Pepper Season

Peppers in Mississippi don’t carry the same cachet they do in parts of Louisiana and Carolina where their cultivation and consumption has become a fetish.

That’s not to say that we don’t have our share of connoisseurs here, for indeed we do, even eccentrics who will trot you out to a raised bed in their back yard in order that you might make appropriately appreciative noises over their ghosts. You’ll even find reapers and habaneros at a farmers’ market which I find more evident of their ease of culture than their demand for the table.

The staples prevail. Topmost are the thick-walled bells, best smaller than a fist, dark and tight. Country-style lunches should always include the crunch and zest of fresh sliced onion and sweet banana pepper to cut fat-stewed vegetables. Jalapenos here tend to be woody with more heat than taste, but deseeded and minced they’ll serve in a pico or pureed in a thin salsa. Poblanos should have a larger role in our kitchens, as should all the mild thin-walled capsicums. The thick-walled cherries are regrettably still a novelty.

The Mississippi pepper season begins in earnest when the thin cayennes come to market, as they did today in the form of two mesh baskets filled with spindly green pods marked to sell for a dollar each. At such a price my jaw dropped. The vendor, apologizing (!) said she’d have red ones soon, which she’s sure to mark up, but the greens are just as good if not more so, even dried. We’re finding less and less of the long cayennes now, so if you find a vendor, woo them, fawn and flatter, because cayennes will get you through the winter in the form of sauce or vinegar. Tabascos will too, and they grow well here, in my experience better than cayennes. The meatier tabascos make a better mash for red sauce, but both are equally good simply destemmed, pierced, packed into a jar with salt and filled with hot vinegar.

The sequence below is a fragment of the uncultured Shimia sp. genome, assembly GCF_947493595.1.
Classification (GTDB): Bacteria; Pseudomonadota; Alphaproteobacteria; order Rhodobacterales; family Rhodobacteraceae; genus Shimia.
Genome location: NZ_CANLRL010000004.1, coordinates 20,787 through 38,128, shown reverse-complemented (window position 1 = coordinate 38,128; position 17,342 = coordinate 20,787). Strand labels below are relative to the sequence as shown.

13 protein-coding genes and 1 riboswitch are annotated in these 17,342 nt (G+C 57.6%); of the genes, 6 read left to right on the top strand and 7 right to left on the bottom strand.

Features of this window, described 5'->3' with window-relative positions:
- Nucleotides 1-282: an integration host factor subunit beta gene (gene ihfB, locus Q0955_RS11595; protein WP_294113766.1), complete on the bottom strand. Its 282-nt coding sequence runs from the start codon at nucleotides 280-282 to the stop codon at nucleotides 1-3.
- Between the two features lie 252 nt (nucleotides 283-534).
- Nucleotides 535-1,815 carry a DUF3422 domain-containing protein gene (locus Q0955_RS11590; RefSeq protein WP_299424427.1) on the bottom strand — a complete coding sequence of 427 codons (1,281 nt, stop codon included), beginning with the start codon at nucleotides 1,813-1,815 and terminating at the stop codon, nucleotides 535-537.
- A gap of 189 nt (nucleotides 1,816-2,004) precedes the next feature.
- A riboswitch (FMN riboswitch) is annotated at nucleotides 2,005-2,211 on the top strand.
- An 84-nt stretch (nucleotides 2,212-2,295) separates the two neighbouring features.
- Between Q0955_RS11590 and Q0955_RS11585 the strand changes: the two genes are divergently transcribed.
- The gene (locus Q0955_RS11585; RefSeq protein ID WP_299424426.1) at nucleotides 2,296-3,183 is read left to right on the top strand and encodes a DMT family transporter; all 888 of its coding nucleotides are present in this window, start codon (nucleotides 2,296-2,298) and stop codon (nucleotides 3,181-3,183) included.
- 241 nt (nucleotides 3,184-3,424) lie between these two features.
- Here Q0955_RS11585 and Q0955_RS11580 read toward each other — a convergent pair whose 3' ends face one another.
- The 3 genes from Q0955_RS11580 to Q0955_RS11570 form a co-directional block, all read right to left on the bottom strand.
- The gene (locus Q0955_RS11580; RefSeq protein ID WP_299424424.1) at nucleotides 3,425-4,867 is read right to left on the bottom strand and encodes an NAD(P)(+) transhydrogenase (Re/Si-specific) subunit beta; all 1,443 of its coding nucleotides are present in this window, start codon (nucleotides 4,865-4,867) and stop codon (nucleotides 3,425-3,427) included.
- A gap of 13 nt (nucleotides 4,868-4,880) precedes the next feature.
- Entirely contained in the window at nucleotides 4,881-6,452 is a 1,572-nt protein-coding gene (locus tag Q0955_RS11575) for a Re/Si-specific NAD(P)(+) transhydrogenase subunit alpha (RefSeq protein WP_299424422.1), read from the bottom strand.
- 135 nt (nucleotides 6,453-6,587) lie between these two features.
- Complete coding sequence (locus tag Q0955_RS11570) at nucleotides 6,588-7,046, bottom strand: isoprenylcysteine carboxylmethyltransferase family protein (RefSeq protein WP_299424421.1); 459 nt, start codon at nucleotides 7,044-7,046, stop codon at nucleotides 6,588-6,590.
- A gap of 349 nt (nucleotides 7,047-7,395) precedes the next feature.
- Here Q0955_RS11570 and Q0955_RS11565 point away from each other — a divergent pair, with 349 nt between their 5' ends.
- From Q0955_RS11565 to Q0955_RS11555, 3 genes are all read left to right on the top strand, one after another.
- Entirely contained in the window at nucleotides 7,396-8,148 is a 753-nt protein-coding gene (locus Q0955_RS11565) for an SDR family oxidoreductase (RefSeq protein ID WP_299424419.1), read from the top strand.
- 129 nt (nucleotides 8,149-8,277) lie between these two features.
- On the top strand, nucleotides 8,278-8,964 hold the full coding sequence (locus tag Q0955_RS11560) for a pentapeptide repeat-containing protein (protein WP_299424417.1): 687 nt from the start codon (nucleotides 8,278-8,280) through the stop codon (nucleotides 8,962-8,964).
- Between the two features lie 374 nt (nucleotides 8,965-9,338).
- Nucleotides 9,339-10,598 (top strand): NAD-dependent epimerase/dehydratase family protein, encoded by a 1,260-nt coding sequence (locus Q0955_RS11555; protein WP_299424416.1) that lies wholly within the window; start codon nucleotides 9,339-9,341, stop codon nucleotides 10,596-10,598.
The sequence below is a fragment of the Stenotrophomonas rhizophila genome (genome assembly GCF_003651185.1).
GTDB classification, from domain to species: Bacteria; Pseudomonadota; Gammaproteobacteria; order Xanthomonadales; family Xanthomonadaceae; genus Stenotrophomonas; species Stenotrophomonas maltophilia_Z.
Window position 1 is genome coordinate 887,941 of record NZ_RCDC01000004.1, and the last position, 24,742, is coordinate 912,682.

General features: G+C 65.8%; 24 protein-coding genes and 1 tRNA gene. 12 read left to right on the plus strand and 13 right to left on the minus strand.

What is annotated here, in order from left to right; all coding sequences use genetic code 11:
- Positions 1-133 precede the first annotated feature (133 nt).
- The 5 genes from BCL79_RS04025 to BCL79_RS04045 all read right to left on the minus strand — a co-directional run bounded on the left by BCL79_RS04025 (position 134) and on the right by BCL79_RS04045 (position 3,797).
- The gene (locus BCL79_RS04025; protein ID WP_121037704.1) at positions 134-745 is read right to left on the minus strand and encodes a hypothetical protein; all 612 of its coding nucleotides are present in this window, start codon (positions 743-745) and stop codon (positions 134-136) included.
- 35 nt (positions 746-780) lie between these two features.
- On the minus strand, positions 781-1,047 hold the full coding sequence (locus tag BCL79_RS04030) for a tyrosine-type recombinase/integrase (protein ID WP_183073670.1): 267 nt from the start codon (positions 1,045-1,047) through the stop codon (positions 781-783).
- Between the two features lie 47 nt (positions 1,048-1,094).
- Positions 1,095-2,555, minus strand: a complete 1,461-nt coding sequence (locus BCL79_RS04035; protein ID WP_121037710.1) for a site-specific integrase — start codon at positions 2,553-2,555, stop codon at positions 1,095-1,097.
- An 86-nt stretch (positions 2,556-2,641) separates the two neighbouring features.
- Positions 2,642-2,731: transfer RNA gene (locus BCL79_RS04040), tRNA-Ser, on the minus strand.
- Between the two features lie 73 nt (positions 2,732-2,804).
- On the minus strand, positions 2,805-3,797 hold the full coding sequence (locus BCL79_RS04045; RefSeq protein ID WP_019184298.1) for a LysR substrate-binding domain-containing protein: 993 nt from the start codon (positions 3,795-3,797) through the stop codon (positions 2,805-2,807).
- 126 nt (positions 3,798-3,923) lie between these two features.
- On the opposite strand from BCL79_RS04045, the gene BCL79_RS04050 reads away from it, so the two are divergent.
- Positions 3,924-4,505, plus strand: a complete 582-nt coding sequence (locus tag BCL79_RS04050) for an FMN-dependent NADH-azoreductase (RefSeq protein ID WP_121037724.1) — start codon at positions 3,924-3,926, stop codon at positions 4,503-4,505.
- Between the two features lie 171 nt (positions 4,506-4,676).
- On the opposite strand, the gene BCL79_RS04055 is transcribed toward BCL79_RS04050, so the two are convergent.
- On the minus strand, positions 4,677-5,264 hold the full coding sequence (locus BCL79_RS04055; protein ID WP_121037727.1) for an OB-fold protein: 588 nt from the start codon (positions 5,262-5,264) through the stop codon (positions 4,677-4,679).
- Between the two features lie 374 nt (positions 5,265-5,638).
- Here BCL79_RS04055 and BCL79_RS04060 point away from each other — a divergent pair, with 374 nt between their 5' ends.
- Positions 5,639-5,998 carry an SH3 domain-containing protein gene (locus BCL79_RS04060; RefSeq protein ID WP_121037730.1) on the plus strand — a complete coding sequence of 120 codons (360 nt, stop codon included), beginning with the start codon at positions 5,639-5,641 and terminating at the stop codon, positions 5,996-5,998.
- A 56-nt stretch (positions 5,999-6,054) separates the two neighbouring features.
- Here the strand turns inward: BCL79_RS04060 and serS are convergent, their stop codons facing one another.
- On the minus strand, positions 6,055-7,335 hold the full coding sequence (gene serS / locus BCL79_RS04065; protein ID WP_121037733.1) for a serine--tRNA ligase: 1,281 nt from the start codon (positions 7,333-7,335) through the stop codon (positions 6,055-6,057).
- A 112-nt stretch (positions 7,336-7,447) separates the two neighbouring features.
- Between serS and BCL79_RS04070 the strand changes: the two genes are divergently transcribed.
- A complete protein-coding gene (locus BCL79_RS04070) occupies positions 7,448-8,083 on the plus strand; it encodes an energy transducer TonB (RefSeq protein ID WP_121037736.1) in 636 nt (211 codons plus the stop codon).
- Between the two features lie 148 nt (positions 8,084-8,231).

For two years now I’ve been growing pequinos first sent as a cropped plant from a friend in Austin. In the landscape of my mind where all sorts possibilities entertain themselves, the fiery little pequin is what I remember called a bird’s-eye pepper, not the Asian variety.  Pequinos grow at a glacial rate from seed so must be pruned and overwintered.

Pepper Heads

Pepperism has become a troublesome cult in the orthodoxy of Southern gardening.

The devotees of this sect seem determined to submit every available foot of good soil in full sun to the cultivation of Capsicum and related genre. Favorite local annuals such as zinnias and marigolds have been martyred in this cause; rumor has it that historic daffodils have also been sacrificed to this zealotry.

The mills of God grind slowly, but very fine; in time, pepper people will become disillusioned with their fetish, and they’ll find a less aggressive place in the garden.

Pray for patience, but if someone digs up your daylilies and plants habaneros, shoot them.